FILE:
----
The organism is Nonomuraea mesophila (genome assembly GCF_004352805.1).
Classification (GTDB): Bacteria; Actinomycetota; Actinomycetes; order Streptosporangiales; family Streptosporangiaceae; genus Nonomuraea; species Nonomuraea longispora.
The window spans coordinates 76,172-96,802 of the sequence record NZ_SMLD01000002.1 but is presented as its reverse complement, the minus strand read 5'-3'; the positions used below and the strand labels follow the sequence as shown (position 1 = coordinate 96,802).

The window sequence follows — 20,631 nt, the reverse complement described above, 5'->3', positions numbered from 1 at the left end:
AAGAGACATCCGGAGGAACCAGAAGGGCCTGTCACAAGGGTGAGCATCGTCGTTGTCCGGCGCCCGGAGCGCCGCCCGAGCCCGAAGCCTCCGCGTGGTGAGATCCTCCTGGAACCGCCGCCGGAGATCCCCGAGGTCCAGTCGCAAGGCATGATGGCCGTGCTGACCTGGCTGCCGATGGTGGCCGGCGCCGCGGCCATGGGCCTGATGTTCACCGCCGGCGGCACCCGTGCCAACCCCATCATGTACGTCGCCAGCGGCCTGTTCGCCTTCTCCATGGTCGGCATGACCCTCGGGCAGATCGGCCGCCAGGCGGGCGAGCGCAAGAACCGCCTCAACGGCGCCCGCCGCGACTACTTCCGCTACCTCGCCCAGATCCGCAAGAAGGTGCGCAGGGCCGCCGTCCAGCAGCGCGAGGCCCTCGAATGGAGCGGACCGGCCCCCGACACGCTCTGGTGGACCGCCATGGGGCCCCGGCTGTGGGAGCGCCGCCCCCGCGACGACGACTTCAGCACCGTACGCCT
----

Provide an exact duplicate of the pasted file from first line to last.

The organism is Nonomuraea mesophila (genome assembly GCF_004352805.1).
Classification (GTDB): Bacteria; Actinomycetota; Actinomycetes; order Streptosporangiales; family Streptosporangiaceae; genus Nonomuraea; species Nonomuraea longispora.
The window spans coordinates 76,172-96,802 of the sequence record NZ_SMLD01000002.1 but is presented as its reverse complement, the minus strand read 5'-3'; the positions used below and the strand labels follow the sequence as shown (position 1 = coordinate 96,802).

The window sequence follows — 20,631 nt, the reverse complement described above, 5'->3', positions numbered from 1 at the left end:
AAGAGACATCCGGAGGAACCAGAAGGGCCTGTCACAAGGGTGAGCATCGTCGTTGTCCGGCGCCCGGAGCGCCGCCCGAGCCCGAAGCCTCCGCGTGGTGAGATCCTCCTGGAACCGCCGCCGGAGATCCCCGAGGTCCAGTCGCAAGGCATGATGGCCGTGCTGACCTGGCTGCCGATGGTGGCCGGCGCCGCGGCCATGGGCCTGATGTTCACCGCCGGCGGCACCCGTGCCAACCCCATCATGTACGTCGCCAGCGGCCTGTTCGCCTTCTCCATGGTCGGCATGACCCTCGGGCAGATCGGCCGCCAGGCGGGCGAGCGCAAGAACCGCCTCAACGGCGCCCGCCGCGACTACTTCCGCTACCTCGCCCAGATCCGCAAGAAGGTGCGCAGGGCCGCCGTCCAGCAGCGCGAGGCCCTCGAATGGAGCGGACCGGCCCCCGACACGCTCTGGTGGACCGCCATGGGGCCCCGGCTGTGGGAGCGCCGCCCCCGCGACGACGACTTCAGCACCGTACGCCT